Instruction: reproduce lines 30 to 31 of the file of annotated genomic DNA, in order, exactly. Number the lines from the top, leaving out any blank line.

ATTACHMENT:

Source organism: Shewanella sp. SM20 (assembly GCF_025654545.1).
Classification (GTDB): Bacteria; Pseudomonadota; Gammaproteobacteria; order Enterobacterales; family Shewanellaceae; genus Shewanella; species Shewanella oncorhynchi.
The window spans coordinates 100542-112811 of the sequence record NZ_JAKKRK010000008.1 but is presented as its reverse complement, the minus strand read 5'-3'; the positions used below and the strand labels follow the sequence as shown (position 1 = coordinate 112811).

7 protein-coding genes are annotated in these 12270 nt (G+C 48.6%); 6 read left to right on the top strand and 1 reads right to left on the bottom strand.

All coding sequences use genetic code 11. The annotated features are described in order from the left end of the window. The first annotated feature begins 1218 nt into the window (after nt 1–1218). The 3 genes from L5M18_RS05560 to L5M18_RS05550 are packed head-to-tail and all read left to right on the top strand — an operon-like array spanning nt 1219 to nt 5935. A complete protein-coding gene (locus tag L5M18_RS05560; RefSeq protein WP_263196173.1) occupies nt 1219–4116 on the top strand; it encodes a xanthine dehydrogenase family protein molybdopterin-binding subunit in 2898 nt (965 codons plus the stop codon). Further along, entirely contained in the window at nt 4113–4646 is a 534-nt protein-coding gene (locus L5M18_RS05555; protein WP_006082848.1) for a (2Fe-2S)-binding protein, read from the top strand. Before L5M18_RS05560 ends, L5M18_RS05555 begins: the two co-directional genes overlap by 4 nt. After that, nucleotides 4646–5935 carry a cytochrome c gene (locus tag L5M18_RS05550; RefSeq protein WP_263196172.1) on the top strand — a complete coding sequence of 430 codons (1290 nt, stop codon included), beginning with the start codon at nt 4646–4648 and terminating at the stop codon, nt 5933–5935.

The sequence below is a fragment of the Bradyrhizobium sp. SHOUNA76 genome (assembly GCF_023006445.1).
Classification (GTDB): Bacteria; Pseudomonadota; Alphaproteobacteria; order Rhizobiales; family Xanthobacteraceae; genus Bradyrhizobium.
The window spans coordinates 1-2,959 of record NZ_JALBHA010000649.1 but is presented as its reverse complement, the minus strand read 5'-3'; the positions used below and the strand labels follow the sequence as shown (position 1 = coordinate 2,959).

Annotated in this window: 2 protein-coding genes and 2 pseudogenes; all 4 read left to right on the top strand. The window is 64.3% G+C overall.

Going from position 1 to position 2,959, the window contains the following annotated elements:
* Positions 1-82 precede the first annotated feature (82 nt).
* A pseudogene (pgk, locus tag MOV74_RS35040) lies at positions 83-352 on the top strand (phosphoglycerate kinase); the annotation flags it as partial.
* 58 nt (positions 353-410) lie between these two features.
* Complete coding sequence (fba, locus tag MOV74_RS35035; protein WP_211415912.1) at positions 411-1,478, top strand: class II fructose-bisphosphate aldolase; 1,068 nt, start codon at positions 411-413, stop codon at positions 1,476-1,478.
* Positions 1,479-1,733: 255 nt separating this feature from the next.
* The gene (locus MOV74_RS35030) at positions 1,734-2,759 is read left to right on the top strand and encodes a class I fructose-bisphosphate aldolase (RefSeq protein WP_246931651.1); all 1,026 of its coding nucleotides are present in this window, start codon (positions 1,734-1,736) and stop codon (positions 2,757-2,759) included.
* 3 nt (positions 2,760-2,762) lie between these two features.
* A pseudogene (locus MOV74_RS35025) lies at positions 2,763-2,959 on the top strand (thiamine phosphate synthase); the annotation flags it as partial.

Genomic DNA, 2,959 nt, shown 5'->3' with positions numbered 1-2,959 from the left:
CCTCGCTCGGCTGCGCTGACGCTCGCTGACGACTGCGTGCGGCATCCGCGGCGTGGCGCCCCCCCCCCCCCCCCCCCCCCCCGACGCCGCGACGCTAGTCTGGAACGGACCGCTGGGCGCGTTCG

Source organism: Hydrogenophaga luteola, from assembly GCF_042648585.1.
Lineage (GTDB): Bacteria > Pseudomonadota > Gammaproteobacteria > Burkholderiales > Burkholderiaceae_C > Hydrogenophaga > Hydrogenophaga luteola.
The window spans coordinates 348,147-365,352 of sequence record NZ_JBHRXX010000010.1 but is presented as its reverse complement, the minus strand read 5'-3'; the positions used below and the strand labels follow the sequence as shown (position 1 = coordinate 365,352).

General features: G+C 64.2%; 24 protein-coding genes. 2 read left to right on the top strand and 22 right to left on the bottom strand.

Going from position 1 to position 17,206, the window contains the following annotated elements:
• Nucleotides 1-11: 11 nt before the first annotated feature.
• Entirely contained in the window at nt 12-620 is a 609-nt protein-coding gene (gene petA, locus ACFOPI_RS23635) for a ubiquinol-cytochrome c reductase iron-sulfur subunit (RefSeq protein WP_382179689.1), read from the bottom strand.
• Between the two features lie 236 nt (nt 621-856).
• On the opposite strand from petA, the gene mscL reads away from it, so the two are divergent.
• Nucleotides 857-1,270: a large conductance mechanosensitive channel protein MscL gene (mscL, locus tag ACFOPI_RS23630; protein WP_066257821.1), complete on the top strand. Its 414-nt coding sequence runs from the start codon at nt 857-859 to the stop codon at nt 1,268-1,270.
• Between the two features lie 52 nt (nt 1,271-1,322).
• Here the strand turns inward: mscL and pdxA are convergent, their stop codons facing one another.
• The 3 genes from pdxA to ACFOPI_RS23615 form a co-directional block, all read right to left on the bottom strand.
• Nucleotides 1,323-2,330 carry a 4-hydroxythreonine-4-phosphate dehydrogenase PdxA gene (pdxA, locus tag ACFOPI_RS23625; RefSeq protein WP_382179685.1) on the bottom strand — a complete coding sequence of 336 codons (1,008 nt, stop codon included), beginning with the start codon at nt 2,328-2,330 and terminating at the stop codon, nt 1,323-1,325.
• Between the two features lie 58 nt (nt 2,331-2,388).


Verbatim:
• Nucleotides 857-1,270: a large conductance mechanosensitive channel protein MscL gene (mscL, locus tag ACFOPI_RS23630; protein WP_066257821.1), complete on the top strand. Its 414-nt coding sequence runs from the start codon at nt 857-859 to the stop codon at nt 1,268-1,270.
• Between the two features lie 52 nt (nt 1,271-1,322).